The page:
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Attribution, Jurisdiction, Discrimination, Decapitation: A Comment on Makuchyan and Minasyan v. Azerbaijan and Hungary

You know how, every once in a while, you read a case that has everything? I mean really everything? Great facts. Grisly facts even, for those so inclined – say involving a beheading by a state agent. Great law. Not just some genuine legal innovation worthy of scholarly commentary – that’s fine obviously, but not all that uncommon. I mean proper, nerdy, esoteric legal stuff. It doesn’t have to be hugely important; it doesn’t have to concern the world’s most powerful states and its most pressing issues; but it still sticks in your head, it really does. And thank God it’s not about Covid. That’s the kind of case I mean. So let me tell you about one such case that has everything – Makuchyan and Minasyan v. Azerbaijan and Hungary, a Chamber judgment of the European Court of Human Rights, decided last month. As we will see, while focused primarily on the substantive and procedural obligations of states arising from the right to life, the case also raises significant systemic questions of…

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Non-Signatory Enforcement of Arbitration Agreements Under the New York Convention: the U.S. Supreme Court Weighs In

On June 1st, 2020, the United States Supreme Court (“the Court”) issued a unanimous decision in G.E. Power Conversion France SAS Corp. v. Outokumpu Stainless USA, LLC, holding that the Convention on the Recognition and Enforcement of Foreign Arbitral Awards (the “New York Convention” or the “Convention”) does not prohibit non-signatories from enforcing international arbitration agreements under…

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Shelter from the Storm? The International Legality of Granting Migratory Rights to Hong Kongers

Introduction This post analyses the international legality of States granting migratory rights to Hong Kongers.  The post mainly focuses on the United Kingdom’s proposal to grant persons with British National (Overseas) (BN(O)) status the right to live and work in the UK for up to five years, but also considers the legality of similar proposals from…

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The EU Judiciary After Weiss – Proposing A New Mixed Chamber of the Court of Justice: A Reply to Our Critics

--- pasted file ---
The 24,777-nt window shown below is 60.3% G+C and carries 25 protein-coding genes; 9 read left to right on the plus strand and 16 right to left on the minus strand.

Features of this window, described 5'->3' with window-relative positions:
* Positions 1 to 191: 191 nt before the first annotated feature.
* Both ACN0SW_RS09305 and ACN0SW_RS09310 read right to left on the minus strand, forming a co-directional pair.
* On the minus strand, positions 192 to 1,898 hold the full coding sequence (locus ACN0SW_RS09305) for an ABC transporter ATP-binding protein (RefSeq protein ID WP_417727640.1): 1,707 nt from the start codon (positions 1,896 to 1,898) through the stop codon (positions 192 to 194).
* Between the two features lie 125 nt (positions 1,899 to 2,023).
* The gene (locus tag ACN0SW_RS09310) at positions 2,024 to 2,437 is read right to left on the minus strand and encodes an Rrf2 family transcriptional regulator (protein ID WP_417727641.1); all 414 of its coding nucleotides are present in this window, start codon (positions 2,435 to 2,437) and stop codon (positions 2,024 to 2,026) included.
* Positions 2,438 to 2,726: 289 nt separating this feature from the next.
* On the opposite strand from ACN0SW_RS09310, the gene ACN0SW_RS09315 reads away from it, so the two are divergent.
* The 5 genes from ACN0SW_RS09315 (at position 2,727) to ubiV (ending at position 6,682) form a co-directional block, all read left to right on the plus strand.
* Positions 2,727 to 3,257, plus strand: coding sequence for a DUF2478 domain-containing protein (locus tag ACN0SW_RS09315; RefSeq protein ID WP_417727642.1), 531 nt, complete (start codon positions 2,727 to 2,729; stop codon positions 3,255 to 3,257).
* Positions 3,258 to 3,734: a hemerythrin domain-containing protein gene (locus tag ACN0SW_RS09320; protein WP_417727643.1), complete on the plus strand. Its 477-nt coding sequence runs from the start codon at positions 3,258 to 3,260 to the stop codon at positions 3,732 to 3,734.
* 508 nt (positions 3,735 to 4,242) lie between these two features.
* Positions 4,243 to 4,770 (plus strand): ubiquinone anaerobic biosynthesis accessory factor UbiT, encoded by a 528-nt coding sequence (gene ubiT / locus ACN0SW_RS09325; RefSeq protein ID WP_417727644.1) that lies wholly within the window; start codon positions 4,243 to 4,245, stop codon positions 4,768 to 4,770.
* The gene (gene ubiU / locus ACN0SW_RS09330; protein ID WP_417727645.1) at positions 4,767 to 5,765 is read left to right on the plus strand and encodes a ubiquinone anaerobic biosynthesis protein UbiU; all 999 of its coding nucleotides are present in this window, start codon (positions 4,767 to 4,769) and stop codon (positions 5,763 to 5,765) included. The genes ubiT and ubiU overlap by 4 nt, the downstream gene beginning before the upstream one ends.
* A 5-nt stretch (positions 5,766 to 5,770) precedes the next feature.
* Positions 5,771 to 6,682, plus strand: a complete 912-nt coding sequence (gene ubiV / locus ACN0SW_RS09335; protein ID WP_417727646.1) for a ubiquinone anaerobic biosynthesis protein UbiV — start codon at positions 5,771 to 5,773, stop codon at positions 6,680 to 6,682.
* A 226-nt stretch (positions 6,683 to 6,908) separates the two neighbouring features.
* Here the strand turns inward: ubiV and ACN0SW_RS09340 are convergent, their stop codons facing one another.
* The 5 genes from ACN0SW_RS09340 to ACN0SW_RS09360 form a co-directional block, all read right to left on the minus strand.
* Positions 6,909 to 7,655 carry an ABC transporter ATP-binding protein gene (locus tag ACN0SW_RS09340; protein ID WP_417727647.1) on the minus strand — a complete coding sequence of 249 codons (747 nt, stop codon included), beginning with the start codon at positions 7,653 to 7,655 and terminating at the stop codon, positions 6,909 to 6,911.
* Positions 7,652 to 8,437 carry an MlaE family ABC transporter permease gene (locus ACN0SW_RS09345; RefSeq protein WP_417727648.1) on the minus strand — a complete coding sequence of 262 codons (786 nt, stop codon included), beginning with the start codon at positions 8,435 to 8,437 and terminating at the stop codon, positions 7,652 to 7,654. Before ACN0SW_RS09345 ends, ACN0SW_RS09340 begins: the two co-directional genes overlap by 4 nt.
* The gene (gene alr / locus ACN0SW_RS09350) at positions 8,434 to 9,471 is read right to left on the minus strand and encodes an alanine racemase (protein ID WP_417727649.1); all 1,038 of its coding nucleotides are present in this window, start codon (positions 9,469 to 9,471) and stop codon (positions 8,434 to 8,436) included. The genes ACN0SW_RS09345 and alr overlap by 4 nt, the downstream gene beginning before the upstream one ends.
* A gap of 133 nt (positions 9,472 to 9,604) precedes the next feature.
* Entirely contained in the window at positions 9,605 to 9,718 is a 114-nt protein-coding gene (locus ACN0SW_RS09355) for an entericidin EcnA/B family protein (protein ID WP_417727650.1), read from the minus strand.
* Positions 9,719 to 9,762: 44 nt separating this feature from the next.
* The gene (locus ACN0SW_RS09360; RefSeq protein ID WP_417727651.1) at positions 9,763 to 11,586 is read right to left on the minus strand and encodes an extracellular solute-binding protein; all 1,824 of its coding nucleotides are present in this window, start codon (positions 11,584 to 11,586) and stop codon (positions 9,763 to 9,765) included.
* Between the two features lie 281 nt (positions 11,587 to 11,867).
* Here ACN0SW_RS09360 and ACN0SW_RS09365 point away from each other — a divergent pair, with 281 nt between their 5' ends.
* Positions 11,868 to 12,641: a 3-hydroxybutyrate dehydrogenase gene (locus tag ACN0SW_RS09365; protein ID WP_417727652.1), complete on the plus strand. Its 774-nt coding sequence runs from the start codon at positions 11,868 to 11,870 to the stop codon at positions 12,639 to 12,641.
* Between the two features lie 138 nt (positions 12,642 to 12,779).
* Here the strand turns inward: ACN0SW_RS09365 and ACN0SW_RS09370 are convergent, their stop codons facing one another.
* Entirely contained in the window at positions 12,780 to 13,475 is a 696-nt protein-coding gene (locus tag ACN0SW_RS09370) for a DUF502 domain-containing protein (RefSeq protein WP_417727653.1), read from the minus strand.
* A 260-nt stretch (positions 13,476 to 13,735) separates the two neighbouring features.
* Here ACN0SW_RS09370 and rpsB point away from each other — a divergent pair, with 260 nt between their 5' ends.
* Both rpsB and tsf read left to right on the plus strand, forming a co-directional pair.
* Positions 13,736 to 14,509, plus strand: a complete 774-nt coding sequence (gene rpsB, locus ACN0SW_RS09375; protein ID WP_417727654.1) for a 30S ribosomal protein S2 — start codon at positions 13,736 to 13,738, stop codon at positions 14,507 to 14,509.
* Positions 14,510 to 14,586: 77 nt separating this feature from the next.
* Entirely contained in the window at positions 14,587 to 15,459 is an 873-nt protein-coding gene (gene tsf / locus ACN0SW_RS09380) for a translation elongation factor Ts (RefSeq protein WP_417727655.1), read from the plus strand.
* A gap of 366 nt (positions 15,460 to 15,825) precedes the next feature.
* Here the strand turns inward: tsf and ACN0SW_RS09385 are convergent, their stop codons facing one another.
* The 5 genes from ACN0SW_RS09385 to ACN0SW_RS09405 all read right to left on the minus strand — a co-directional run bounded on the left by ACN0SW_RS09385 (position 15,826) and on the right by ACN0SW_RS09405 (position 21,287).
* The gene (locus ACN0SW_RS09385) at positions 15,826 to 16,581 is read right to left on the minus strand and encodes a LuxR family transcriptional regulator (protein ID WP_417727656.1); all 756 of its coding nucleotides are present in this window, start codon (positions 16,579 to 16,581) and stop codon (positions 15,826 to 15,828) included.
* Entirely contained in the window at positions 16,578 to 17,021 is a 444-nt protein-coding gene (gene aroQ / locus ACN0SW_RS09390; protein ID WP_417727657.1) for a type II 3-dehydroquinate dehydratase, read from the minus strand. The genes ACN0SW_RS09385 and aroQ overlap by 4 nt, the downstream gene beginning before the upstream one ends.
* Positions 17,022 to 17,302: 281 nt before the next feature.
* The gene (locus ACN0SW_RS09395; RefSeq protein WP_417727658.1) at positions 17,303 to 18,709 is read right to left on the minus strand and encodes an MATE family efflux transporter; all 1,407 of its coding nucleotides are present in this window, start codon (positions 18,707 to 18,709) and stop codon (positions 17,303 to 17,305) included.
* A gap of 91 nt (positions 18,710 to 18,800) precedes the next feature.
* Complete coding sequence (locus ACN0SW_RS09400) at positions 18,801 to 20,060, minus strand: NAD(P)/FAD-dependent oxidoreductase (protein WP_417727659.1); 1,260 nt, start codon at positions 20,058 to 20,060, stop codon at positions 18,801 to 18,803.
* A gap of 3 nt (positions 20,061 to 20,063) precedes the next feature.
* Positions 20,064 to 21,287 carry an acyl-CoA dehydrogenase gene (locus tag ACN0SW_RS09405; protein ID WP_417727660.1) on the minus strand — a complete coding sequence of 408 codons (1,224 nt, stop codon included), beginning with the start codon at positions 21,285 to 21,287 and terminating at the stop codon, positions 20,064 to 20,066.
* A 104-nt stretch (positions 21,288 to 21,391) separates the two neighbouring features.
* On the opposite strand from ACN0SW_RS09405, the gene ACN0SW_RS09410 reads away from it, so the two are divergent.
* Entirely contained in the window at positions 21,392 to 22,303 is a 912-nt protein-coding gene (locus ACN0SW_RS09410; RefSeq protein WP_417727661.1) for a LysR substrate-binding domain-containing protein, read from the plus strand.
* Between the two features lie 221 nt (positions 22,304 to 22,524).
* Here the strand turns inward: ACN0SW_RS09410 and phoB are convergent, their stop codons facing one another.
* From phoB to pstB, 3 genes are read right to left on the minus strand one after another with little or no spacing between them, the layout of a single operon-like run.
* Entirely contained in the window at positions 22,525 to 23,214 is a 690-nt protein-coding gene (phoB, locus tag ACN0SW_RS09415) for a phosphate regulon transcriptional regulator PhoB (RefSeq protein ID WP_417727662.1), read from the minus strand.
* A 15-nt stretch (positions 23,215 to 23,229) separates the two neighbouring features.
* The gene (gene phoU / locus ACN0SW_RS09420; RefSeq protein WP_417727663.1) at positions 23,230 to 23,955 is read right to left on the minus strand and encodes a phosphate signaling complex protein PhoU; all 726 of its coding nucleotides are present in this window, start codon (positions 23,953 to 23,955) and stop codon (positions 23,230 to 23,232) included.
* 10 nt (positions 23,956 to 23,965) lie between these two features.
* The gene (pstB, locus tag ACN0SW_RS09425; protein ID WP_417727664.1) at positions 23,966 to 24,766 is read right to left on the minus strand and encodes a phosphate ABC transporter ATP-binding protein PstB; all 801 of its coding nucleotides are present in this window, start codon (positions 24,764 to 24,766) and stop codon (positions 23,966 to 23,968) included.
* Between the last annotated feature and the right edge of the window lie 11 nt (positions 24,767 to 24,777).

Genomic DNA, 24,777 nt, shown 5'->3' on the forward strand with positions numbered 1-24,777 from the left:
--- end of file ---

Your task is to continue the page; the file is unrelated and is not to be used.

A few weeks ago, we published a proposal, in the form of a Position Paper, for the creation of a Mixed Chamber at the Court of Justice as a means, in part, of addressing the issues highlighted by the May 5th Weiss decision of the German Constitutional Court. This Chamber, to be composed of sitting members of the…

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Why We Need to Stop Talking About ‘Killer Robots’ and Address the AI Backlash

In the field of artificial intelligence, the spectacle of the ‘killer robot’ looms large. In my work for the ESRC Human Rights, Big Data and Technology Project, I am often asked about what the ‘contemporary killer robot’ looks like and what it means for society. In this…

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Live from Kampala: Day 2

At long last, I have arrived in Kampala, after my original flight booking was affected – twice – by the British Airways strike. Much of today was a continuation of yesterday’s general plenary, wherein the states parties representatives read out pre-prepared statements of a polite but general nature,…

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Legitimate Targets?: A Reply to Jutta Brunnée and Geoff Corn

I would like to start by thanking Jutta and Geoffrey for their detailed and very thoughtful comments. I am particularly glad that Geoffrey focused on my interpretation of IHL, bringing to bear his military expertise and that Jutta focused on the…

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The Maastricht Principles and Extraterritorial Obligations in the Area of ESC Rights: A Response to Margot Salomon

Cedric Ryngaert is Associate Professor of International Law at Leuven University and Utrecht University. He is the author of, among other publications, Jurisdiction in International Law (OUP 2008). The Maastricht Principles on Extraterritorial Obligations of States in the Area of…

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Mistake of Fact in Putative Self-Defence Against Cyber Attacks

I am glad that Marko has taken on the task of tackling the issue of mistakes of fact in international law, as I completely agree that it is a very important yet so far largely overlooked aspect, surprisingly so. While I’d mostly approve of Marko’s deliberations and…

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Countermeasures vs. Collective Security? The EU Sanctions Against Iran

 Pierre-Emmanuel Dupont, is a lawyer based in Paris,France. His practice is centered on public international law and international investment. His article "Countermeasures and Collective Security: The Case of the EU Sanctions Against Iran" will appear shortly in (2012) 17 Journal of Conflict and Security Law but is now…

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